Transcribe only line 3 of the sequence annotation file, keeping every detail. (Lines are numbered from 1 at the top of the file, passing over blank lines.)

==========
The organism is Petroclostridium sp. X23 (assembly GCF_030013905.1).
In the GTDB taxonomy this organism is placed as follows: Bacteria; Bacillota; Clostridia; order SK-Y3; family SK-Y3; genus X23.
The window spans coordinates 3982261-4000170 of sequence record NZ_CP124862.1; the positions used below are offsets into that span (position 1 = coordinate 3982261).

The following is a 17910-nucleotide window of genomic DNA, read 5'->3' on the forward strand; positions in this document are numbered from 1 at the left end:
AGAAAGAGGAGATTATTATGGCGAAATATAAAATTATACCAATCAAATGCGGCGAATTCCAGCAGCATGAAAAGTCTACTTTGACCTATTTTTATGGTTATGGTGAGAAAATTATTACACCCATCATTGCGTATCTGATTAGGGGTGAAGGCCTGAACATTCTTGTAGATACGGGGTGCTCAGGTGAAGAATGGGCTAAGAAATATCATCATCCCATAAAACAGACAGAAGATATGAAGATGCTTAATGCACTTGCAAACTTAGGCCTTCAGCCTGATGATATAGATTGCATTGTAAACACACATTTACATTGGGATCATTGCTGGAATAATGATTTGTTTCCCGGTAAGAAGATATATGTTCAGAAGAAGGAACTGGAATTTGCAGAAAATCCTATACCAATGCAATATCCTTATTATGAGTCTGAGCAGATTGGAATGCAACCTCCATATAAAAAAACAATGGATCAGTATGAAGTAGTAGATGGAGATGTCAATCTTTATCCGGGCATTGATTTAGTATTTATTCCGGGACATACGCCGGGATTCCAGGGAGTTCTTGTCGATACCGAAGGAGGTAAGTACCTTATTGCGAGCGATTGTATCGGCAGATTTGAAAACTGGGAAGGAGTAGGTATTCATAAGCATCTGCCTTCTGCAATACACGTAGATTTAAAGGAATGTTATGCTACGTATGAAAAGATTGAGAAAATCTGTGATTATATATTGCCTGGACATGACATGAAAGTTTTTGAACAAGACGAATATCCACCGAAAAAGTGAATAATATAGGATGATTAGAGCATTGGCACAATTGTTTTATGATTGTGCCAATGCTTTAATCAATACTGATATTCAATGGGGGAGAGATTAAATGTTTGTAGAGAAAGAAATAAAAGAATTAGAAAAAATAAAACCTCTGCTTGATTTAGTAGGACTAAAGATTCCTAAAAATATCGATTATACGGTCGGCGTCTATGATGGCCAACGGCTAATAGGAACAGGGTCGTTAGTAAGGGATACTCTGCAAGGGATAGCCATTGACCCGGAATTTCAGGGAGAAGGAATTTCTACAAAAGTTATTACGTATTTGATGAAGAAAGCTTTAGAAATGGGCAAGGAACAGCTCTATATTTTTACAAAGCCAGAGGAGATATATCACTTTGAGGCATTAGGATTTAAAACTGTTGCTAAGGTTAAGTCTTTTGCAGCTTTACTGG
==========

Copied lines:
The window spans coordinates 3982261-4000170 of sequence record NZ_CP124862.1; the positions used below are offsets into that span (position 1 = coordinate 3982261).